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Ivanishvili Speaks of Worst, Best and Average Case Scenarios for His Coalition
Civil Georgia, Tbilisi / 3 Aug.'12 / 12:51

(UPDATE: adds ruling party’s statement on Penn Schoen Berland poll in tenth paragraph)

Leader of Georgian Dream opposition bloc, Bidzina Ivanishvili, said that winning three-fourth of seats in the 150-member Parliament in the October 1 elections was “the best-case scenario” for his coalition.

He said in an interview with the Tbilisi-based media outlet, Obieqtivi, that the Georgian Dream was expecting to win “two-third or close to two-third of seats” as its “average-case scenario”

The worst case scenario for the Georgian Dream, he said, would be winning 40% of votes. He said it would happen “if we make some catastrophic mistakes” or if some unexpected developments, not depending on Georgian Dream, occur.

“But even this worst-case scenario will be devastating for them [the authorities],” Ivanishvili said.

In an opinion piece, published in the Wall Street Journal on August 2, Ivanishvili says that currently there was a tie in race between his coalition and the ruling, United National Movement (UNM), party.

“Recent polls show our coalition in a dead heat with the government for the October elections. If we are given a fair chance, I believe we will win,” Ivanishvili says in his opinion piece.

He was apparently referring to an opinion poll, which was recently completed by polling and consulting firm Penn Schoen Berland and commissioned by Ivanishvili-affiliated organization. According to this poll, conducted in the first half of July, Georgian Dream had 42% and the ruling party 41% among 1980 likely voters.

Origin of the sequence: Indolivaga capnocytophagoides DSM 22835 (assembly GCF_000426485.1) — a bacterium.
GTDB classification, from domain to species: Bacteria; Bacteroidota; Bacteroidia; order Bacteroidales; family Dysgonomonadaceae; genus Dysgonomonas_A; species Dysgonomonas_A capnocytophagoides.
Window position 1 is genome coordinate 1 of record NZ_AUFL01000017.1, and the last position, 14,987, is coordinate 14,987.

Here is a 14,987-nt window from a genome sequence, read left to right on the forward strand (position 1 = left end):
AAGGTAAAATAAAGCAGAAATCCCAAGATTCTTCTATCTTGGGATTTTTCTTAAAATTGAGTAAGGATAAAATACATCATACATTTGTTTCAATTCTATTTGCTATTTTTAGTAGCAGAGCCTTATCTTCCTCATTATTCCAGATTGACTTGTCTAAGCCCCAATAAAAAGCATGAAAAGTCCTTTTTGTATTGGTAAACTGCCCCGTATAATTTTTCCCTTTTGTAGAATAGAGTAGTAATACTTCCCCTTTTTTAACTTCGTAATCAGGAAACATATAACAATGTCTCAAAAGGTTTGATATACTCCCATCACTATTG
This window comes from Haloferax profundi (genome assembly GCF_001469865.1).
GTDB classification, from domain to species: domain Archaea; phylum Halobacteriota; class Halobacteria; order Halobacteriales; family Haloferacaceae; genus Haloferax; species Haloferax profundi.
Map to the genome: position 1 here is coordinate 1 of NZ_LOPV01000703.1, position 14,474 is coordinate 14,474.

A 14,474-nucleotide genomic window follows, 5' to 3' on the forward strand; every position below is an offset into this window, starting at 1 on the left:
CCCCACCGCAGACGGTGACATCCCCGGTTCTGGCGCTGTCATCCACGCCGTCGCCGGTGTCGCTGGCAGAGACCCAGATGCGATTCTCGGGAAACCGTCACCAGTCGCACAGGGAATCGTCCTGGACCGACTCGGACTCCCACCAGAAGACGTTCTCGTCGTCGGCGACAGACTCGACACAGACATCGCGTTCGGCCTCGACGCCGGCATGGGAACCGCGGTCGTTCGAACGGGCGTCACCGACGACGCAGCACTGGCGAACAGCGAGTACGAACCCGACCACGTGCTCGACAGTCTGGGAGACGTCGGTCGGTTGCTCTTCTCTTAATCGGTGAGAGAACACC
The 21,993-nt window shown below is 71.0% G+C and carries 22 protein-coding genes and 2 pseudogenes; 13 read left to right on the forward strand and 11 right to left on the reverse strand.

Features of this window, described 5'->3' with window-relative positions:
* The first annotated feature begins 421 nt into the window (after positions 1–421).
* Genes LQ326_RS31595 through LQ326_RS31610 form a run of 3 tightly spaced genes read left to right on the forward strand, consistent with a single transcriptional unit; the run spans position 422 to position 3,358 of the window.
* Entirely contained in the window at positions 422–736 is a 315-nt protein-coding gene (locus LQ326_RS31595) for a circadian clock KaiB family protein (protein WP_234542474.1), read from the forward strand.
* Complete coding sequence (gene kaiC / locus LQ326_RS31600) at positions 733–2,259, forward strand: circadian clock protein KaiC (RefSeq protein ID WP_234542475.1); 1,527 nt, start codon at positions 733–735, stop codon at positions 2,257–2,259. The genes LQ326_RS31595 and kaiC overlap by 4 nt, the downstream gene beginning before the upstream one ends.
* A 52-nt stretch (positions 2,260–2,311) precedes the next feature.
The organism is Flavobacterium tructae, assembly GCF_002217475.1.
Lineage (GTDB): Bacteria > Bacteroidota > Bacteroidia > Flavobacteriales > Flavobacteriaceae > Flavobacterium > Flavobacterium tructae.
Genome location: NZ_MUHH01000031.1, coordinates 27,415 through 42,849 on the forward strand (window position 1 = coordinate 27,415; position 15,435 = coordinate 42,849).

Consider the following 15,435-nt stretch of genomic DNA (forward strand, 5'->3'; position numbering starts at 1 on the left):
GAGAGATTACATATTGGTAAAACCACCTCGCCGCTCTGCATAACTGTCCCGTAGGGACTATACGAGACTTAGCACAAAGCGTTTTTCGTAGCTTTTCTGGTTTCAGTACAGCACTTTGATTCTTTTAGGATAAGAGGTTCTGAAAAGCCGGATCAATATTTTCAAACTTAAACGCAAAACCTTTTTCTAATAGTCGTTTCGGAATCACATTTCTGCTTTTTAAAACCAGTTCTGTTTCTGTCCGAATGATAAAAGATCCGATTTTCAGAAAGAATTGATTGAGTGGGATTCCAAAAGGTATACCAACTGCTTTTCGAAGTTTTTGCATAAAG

Ivanishvili’s previous statements about his coalition’s support differed from his recent remarks about the issue. A month ago he said at a meeting with active and retired sportsmen that the Georgian Dream's support in most of the regions was from 60 to 90% and few days later he reiterated that he was expecting that the Georgian Dream would receive 90% of votes in the October parliamentary elections.

Poll commissioned by the U.S. International Republican Institute (IRI) and fielded in late June and early July showed UNM with 43% and Georgian Dream with 24%, 19% either refused to answer or were undecided. A separate poll for the National Democratic Institute (NDI), fielded between June 4 and June 22, showed ruling party with 36% support among likely voters – 11 percentage points down from NDI-commissioned previous poll in late February, and Georgian Dream with 18%, an eight percentage points more than in February; 16% refused to answer and 22% were undecided.

The ruling party said in a statement on August 3 that stark difference between Penn Schoen Berland poll and “those carried out by authoritative organizations”, including IRI and NDI, “raises questions”; the ruling party called on the Georgian Dream and Penn Schoen Berland to “disclose the fact that the survey in question was fully funded by Bidzina Ivanishvili and his party.”

In Georgia's mix electoral system, 77 out of 150 seats in the new Parliament will be distributed based on proportional, party-list contest among the parties and blocs which will clear 5% threshold. Remaining 73 seats are allocated to candidates who are running in 73 single-mandate constituencies; a majoritarian MP is elected in a single-mandate constituency through winner-takes-all rule, but a candidate should garner at least 30% of votes.

In the interview with Obieqtivi Ivanishvili also said that with uneven playing field ahead of elections, the authorities were actually already rigging the elections, “but it won’t affect us.”

“We will win by large margin; when I was speaking about [winning] two-thirds [of parliamentary seats], it was not pulled out of thin air,” Ivanishvili said and added that the authorities would only be able “to rig some five percent of votes, but it won’t actually effect on overall results.”

He also said that the authorities would not be able to resort to large-scale ballot fraud, adding that international observers and Georgia’s western partners would not recognize such elections. Pressed by an interviewer whether he would call for street protest rallies in case of ballot fraud, Ivanishvili responded that in such case voters would protest to show to western partners that there was a large-scale fraud.

“But I will never call on people for confrontation; this is ruled out… They [the authorities] won’t be able to legitimize [rigged election results],” Ivanishvili added.

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